I shot several tins’ worth of different pellets through the Umarex Gauntlet 2 over the course of a couple of months. Most of the shooting was at 25 yards in my yard (the Gauntlet 2 is relatively backyard friendly but your neighbors will hear you shooting if they’re outdoors) but I took it to the range a few times to test it out to 100 yards.
I outfitted the rifle with the excellent Hawke Sidewinder 6-24 x 56 FFP scope. That glass costs about twice what the gun does, but good optics will (and did) help tap the Gauntlet 2’s accuracy potential.
The Gauntlet 2 isn’t exactly silky smooth, but it shoots hard and straight.
Umarex claims that cocking effort has been reduced by 15 percent from the original Gauntlet. Even so, cocking this gun takes some effort, especially in the early going. After breaking in the gun with 100 shots or so I put the gun in a vice and used a digital scale to test the max pull, which consistently hit about 28 pounds. There are two slots in the stock for the bolt: one for when the pellet is in the breech and the second to hold the bolt back under the significant spring pressure. Using that slot is a must for inserting and removing magazines. At first, the magazines fit very snugly but inserting and removing them got smoother and easier over time.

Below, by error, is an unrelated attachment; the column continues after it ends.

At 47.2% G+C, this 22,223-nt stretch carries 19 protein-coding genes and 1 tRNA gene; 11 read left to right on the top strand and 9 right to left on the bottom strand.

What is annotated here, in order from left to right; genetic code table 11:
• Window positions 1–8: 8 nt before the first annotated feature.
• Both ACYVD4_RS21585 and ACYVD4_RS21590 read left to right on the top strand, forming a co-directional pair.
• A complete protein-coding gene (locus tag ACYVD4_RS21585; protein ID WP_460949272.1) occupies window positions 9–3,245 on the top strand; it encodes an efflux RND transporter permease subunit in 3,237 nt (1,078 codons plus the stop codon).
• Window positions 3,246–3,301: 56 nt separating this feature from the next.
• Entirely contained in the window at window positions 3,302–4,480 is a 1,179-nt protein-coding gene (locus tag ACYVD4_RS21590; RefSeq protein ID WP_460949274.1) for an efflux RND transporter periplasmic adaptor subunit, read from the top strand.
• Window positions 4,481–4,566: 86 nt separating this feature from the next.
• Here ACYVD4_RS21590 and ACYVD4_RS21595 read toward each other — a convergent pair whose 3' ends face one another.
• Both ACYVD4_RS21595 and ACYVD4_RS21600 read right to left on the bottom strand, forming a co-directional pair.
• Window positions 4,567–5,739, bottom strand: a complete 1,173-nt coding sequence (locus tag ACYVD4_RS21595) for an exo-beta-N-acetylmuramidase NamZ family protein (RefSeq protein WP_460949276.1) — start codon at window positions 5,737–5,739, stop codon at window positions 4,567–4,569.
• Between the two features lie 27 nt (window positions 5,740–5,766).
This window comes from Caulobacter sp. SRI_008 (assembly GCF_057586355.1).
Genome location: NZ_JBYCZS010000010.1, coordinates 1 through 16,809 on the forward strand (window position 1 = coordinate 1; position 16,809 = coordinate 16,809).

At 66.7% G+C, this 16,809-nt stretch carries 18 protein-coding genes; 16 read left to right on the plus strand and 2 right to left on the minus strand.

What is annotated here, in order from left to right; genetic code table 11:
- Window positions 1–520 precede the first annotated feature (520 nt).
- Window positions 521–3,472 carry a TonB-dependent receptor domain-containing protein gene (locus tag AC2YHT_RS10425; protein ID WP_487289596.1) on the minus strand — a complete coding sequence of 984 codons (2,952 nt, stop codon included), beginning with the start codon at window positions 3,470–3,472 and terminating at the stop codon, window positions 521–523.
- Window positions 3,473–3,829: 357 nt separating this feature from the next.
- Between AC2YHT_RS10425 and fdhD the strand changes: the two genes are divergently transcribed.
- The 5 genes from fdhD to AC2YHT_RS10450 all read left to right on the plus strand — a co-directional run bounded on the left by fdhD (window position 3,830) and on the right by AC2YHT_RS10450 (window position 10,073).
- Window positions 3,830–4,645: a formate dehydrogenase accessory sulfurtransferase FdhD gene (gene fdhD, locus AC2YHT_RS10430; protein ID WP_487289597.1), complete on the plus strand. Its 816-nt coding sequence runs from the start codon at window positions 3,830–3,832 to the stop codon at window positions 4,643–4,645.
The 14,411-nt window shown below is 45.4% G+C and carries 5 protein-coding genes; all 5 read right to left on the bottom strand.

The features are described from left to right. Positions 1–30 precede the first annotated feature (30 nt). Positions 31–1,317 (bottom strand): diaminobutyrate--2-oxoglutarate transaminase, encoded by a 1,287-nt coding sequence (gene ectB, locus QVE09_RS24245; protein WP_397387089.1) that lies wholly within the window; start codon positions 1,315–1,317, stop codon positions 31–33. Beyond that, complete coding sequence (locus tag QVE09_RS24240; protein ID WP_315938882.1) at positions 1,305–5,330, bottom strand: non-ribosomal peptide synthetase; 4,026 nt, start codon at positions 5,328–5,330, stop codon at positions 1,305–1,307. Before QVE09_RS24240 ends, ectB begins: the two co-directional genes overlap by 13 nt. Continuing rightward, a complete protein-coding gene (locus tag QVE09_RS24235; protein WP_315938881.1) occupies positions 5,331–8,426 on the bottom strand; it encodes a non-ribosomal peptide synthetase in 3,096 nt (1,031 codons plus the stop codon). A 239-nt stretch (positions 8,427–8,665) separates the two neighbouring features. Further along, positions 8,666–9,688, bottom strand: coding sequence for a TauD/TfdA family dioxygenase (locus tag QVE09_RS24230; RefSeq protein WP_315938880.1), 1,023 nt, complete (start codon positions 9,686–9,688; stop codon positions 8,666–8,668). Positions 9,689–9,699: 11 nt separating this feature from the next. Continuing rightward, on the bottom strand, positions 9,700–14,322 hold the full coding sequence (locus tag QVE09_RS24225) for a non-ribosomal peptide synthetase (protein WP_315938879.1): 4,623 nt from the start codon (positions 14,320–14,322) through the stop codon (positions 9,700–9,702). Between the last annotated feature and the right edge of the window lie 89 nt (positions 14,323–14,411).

The trigger is not sophisticated and the break is somewhat mushy. If one were to want to shoot off the bench at longer distances it would be worth spending some time on the trigger. I got used to it quickly and my accuracy results were fine so I didn’t bother trying to adjust it, primarily because I didn’t want to deal with removing the air bottle and stock, which is required.
The manual safety is on the front right side of the trigger guard. It’s a bit stiff and clunky. It was a little nerve-wracking having to pull the safety back toward the trigger. It seems that a finger that slipped could theoretically hit the trigger.
The synthetic stock has a fairly narrow grip, which was quite comfortable. An adjustable comb allows for a good shooting position when using medium- and high-mount scope rings. There are M-LOK slots for accessories on the bottom and sides of the forearm.